Last year’s U.S. Supreme Court decision in Viking River Cruises, Inc. v. Moriana, 142 S. Ct. 1906 (2022) offered California employers a glimmer of hope in the often-gloomy world of Private Attorneys General Act (“PAGA”) litigation. In Viking River, the U.S. Supreme Court ruled that the Federal Arbitration Act (“FAA”) preempted otherwise binding California case law precluding division of PAGA actions into individual and non-individual claims through an arbitration agreement. The Court further held that once the employee brings their individual PAGA claims to arbitration, they thereafter lack standing (i.e., the legal ability to sue) to pursue representative PAGA actions on behalf of other “aggrieved employees” in court. While the Viking River decision was a victory for employers, Justice Sotomayor’s separate, concurring opinion suggested any cause for celebration might be short lived—“if this Court’s understanding of state law is wrong, California courts, in an appropriate case, will have the last word.”
Yesterday, the California Supreme Court took up Justice Sotomayor’s offer of pronouncing its “last word” on the issue of standing in Adolph v. Uber Technologies, No. S274671 (July 17, 2023), holding that where a plaintiff has brought a PAGA action comprising individual and
non-individual claims, an order compelling arbitration of the individual claims does not strip the plaintiff of standing as an “aggrieved employee” to litigate claims on behalf of other employees under PAGA. What this means is that—although employees must arbitrate individual PAGA claims pursuant to an enforceable arbitration agreement—they may still litigate representative, non-individual PAGA claims in court on behalf of other “aggrieved employees.”
A. Analysis of Decision
While the Adolph decision is disappointing to employers, it is not surprising. As we reported in April (read our blog here), several California Courts of Appeal had already split with Viking River, holding the plaintiff in those cases had to arbitrate their individual PAGA claims in arbitration, but still maintained standing to sue on behalf of other employees in court. Indeed, the Adolph Court cited to five such decisions as additional support for its holding. Thus, Adolph signals a return to the pre-Viking River landscape, as predicted by the lower courts’ decisions and suggested by the invitation of Justice Sotomayor for California Courts to determine the issue. Those plaintiffs subject to employment arbitration agreements are still free to pursue their PAGA representative claims on behalf of other “aggrieved employees” in court despite any type of arbitration agreement to the contrary.
In reaching its decision, the Adolph Court first looked to the definition of “aggrieved employee” in the PAGA statute along with the recent decisions Kim v. Reins International California, Inc., 9 Cal.5th 73 (2020) and Johnson v. Maxim Healthcare Services, Inc., 66 Cal.App.5th 924 (2021). With these authorities in mind, the Court held that a worker becomes an “aggrieved employee” and gains standing by sustaining a Labor Code violation committed by his or her employer, and such standing under PAGA “is not affected by enforcement of an agreement to adjudicate a plaintiff’s individual claim in another forum . . . Arbitrating a PAGA plaintiff’s individual claim does not nullify the fact of the violation or extinguish the plaintiff’s status as an aggrieved employee.” Adolph, at 13.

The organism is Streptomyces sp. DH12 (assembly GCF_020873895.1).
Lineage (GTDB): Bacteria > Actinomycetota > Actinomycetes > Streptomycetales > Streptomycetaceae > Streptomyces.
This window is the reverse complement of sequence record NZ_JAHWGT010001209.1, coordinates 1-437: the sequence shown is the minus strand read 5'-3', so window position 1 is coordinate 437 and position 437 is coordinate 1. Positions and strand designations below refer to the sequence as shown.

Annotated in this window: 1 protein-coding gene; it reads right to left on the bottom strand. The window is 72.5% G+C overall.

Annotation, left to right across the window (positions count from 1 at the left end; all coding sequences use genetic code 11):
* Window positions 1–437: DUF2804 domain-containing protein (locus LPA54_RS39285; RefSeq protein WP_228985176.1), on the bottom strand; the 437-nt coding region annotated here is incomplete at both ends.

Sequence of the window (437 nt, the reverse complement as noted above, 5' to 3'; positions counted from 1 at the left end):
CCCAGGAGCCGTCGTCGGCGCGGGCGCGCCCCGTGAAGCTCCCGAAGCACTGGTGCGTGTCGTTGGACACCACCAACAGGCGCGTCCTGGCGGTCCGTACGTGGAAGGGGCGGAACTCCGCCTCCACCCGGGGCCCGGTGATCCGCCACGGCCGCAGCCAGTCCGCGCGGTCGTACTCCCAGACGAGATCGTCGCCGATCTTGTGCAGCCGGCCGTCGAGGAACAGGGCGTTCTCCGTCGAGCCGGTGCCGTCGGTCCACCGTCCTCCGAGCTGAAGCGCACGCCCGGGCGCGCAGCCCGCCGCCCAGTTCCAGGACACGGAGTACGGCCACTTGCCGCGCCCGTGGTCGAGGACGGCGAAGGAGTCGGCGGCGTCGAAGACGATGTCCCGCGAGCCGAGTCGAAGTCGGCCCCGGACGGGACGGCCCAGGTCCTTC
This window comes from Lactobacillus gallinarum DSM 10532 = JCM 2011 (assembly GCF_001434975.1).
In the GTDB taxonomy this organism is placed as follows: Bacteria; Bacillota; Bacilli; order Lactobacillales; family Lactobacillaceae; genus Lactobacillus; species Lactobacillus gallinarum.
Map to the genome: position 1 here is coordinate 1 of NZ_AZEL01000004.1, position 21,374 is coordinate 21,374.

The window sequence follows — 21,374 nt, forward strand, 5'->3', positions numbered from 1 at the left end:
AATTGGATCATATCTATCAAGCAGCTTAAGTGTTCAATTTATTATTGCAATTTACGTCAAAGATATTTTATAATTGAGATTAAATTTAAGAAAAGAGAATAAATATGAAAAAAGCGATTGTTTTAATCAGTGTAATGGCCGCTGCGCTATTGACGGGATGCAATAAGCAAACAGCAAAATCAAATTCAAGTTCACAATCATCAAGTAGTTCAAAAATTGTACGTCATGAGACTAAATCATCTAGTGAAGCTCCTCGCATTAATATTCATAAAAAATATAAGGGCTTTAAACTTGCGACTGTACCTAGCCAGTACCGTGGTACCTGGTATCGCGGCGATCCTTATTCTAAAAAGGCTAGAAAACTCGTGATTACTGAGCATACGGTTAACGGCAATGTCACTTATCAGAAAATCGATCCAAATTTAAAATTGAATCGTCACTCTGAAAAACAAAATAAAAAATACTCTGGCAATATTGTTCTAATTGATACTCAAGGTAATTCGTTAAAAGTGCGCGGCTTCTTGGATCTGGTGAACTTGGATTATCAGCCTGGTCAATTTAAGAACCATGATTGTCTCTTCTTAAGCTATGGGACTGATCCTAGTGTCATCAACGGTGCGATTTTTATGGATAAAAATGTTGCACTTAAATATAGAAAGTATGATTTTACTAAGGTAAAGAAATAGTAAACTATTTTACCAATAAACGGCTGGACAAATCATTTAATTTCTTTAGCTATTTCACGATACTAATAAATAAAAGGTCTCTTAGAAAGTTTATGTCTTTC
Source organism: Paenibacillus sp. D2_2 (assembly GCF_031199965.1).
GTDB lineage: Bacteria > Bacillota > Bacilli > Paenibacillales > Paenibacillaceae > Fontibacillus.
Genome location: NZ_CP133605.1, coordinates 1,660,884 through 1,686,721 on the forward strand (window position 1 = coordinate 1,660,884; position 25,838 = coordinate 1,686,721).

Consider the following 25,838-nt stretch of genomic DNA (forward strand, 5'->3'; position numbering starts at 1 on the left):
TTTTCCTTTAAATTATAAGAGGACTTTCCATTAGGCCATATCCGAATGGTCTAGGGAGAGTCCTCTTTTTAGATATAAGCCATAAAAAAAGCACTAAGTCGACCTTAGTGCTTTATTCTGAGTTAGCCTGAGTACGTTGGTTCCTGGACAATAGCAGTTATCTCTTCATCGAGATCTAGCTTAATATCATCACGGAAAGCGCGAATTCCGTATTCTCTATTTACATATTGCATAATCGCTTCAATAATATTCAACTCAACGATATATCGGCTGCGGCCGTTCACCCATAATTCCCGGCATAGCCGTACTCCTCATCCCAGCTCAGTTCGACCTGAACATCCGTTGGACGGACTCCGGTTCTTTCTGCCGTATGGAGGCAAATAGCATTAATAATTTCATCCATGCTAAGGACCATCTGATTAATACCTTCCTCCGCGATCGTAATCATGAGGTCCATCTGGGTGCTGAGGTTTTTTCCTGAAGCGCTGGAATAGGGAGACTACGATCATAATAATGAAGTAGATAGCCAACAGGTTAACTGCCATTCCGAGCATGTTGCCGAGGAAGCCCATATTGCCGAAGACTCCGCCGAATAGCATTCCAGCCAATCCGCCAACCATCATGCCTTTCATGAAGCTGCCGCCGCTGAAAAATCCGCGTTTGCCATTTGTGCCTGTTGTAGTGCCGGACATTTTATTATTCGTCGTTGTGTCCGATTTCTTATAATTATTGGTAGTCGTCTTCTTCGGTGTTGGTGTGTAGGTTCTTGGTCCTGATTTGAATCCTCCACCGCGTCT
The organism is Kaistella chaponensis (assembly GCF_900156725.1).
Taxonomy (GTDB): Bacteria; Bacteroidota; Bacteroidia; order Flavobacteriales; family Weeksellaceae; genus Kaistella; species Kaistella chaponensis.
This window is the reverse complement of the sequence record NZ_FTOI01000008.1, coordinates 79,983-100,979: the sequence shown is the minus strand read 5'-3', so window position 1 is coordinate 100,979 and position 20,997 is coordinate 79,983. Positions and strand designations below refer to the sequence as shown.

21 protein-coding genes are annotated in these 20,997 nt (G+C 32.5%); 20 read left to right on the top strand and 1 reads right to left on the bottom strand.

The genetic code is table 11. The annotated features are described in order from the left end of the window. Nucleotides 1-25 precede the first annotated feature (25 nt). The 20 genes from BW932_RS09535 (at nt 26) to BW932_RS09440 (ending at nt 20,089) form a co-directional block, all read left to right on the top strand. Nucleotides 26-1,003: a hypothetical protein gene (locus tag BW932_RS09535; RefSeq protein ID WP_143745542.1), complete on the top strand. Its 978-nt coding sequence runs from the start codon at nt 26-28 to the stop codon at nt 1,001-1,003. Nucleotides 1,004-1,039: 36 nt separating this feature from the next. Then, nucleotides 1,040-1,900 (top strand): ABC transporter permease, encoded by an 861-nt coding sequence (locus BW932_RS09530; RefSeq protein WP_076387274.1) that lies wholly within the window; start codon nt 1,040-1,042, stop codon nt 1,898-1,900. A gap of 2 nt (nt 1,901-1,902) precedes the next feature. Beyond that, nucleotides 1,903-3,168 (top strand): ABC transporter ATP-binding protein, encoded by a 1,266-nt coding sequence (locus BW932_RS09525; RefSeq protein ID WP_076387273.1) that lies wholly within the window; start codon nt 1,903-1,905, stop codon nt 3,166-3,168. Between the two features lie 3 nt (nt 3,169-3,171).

The Court then looked to the legislative purpose and history of PAGA for further justification for its decision. It noted that PAGA requires a broad construction with the “centerpiece” of PAGA being a plaintiff’s ability to prosecute numerous Labor Code violations and obtain civil penalties for such violations. With what the Court viewed as PAGA’s mandate from the Legislature of “vigorous enforcement” of the Labor Code and a remedy for “long-standing funding deficiencies” of the Labor Code’s enforcement division, the Labor and Workforce Development Agency (LWDA), it held that an interpretation of the statute that would impede an employee’s ability to prosecute violations committed against other employees would undermine PAGA’s purpose. With these considerations in mind, the Court summarized its decision as follows: “an order compelling arbitration of individual claims does not strip the plaintiff of standing to litigate non-individual claims in court.” Adolph, at 17.
B. Practical Considerations
For those employers with employment arbitration agreements, Adolph forecloses the potential introduced by Viking River of preventing PAGA representative actions through enforceable arbitration agreements. For employers that modified their arbitration agreements after Viking River, they may want to consider amending their agreements again to be consistent with the holding of Adolph.
As the Viking River and Adolph decisions show, this area of employment law is constantly evolving, and there is a real tension between federal arbitration law and employment arbitration agreements in California. Now is a good time for California employers to review their employment arbitration agreements with qualified legal counsel to ensure compliance with the latest pronouncement of the California Supreme Court.
The Adolph case, PAGA, and related issues will be discussed in more detail during our October 11 webinar on “What California Employers Need to Know about Wage and Hour Law Compliance” (click here to sign up on our website events page).